I have never in my life met anyone like Paul Dailing. This one is for him, and I’ve been waiting years to write it. Let me tell you why.
I’ve known Paul for at least 10 years now. We met as reporters for rival papers, but in my experience that rivalry never really trickled down to the reporters themselves. I was and am good friends with people I met while working for companies bent on destroying one another. Paul’s recollection of the start of our friendship matches up with mine: we were both covering some event on a snowy day at Fermilab, where I would one day go on to work, and I gave him a ride across the grounds.
I didn’t know at that time, of course, how many interests we shared, or that I was in the presence of one of the most restlessly creative individuals I’ve ever had the pleasure of knowing. Sometime before 2010 we started working at the same newspaper, and then I followed him to work for an online news organization that – at least while I was there – didn’t quite live up to its own lofty ambitions. I knew at the time it would be my last journalism job, and in 2012 I made the jump to science communication.
Also in 2012, Paul Dailing launched a project called 1,001 Chicago Afternoons. Based on a 1920s newspaper column by Ben Hecht, 1,001 Chicago Afternoons set out to do what it says in the title: tell 1,001 stories about the city of Chicago. (This is one of our differences: I could never live in a city, let alone love one the way Paul loves Chicago.) Three times a week, Paul would share another beautifully written anecdote, musing or observation about life in the windy city.
Sometimes, these pieces would take my breath away. He’s such a good writer it kills me. Whenever I’d post his stuff on my social media channels, I’d introduce it the same way: “Ladies and gentlemen, Paul Dailing.” I’m not sure how or why I started doing that, but to me it became a way of saying that his work deserves a wider audience. Seriously, just take a browse through his archive. I’ll wait here.
Anyway, given his thrice-weekly pace, I knew it wouldn’t be too long before Paul caught up to my output, and so I figured out, years before he got there, the exact week that he and I would post a column with the same number. That number turned out to be 868, and Paul remembered when he got there, in December of 2017. Not only did he remember, he wrote me into his project, vowing to hunt me down, destroy me and drink my salty tears. (He also said some kinder things.)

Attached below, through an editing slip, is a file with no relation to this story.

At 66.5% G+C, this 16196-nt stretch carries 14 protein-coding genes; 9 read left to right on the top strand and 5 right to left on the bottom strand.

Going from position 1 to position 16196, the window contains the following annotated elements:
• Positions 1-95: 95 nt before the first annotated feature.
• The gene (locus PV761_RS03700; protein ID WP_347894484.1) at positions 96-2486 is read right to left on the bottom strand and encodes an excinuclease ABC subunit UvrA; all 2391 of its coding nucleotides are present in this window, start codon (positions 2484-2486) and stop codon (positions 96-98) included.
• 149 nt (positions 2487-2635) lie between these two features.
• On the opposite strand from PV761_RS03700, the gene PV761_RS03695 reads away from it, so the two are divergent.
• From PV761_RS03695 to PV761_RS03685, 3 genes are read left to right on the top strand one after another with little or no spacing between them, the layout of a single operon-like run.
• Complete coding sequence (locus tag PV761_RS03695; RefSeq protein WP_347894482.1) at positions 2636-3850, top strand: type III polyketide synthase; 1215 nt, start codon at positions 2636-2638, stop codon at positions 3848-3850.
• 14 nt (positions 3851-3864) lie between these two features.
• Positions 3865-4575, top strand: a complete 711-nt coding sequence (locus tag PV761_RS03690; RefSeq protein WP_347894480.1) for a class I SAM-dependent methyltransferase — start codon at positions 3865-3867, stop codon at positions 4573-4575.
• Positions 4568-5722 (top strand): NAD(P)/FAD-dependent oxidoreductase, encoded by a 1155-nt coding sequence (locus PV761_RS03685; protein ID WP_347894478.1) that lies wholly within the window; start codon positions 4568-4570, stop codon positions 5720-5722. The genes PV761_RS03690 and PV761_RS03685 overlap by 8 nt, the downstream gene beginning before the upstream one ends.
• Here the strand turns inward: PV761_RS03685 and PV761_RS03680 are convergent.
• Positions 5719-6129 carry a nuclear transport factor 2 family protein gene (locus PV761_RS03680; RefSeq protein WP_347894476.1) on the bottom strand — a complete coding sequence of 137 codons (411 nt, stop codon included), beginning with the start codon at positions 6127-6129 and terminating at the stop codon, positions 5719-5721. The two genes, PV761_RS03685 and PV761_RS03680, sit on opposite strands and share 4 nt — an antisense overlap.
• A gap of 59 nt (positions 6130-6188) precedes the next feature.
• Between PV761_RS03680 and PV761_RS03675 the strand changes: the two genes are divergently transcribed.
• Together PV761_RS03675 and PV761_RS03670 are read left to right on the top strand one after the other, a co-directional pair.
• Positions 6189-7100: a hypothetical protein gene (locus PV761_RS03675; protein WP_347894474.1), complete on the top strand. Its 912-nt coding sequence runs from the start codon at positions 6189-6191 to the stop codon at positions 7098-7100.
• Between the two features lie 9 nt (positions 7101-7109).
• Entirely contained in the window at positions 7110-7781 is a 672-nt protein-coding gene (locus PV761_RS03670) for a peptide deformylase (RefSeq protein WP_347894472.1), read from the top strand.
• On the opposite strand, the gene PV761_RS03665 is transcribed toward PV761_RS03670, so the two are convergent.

At the time I suggested that I would win the long game, that he would stop at 1,001 while I would keep on plugging, and eventually, the tables would be turned. And now we’re here. This is Tuesday Morning 3 A.M. column number 1,001. Next week I will post number 1,002 and surpass Paul, and I don’t know if he’s expecting this little tribute in turn, but I thought it was only fair. And I would totally hunt and destroy him now, if not for the global pandemic keeping me in my house.
So my only other option is to say nice things about him. Let’s start by noting that while, as of next week, I may have written more columns than Paul, I have never written better than him.
He was a creative and joyous presence in the newsroom, sneaking jokes in past the editors, but his blog is where his true love of words can be found. It was often funny – here’s a list of Chicago’s recent mayoral candidates set to “Yakko’s World,” from Animaniacs – but it was just as often an angry, bitter cry for justice, both local and global. Mainly, though, it was about people and place, observed with a keen eye and an empathetic heart.
And sometimes, it was about why writers write. That’s one of my favorites, one that practically bursts with the joy and delight of putting one word after another. And here’s a companion piece, about the reasons to keep some stories to ourselves. There’s a ton of insight in both of these pieces, and I’ve come back to them a lot over the years since Paul wrote them.
I definitely admire the way Paul always pushes people to be better. People in power, of course – he’s the guy who wrote and hosted a Chicago Corruption Walking Tour, after all – but not just them. By pushing himself to be a better writer and a better person, which you can see throughout his project, he does the same for others. He’s made me stop and think about what I value, and how I express it, more than a few times. I’m as grateful for that as I am for the times we’ve hung out and watched Doctor Who or argued about superheroes.
I’m sad to say that in the nearly three years I have spent catching up to him, our lives have drifted even farther apart. He has a lovely family now – the birth of his son coincided with the end of his column – and we live just far enough apart that we haven’t seen each other in many years now. I hope we rectify that soon. In his piece from 2017, he described us as “two friends from afar who type too damn much,” and I cannot think of a better way to put it. I’m thankful to him for being kind to me in print three years ago, and for all the kindness in person and online for the past decade-plus.
Oh, and in four days, Paul’s gonna drop this thing. I don’t know what it is yet, but I’m excited. And no doubt, when I post about it online, I will introduce it the way I’ve introduced his odd brilliance for years:
Ladies and gentlemen, Paul Dailing.
See you in line Tuesday morning.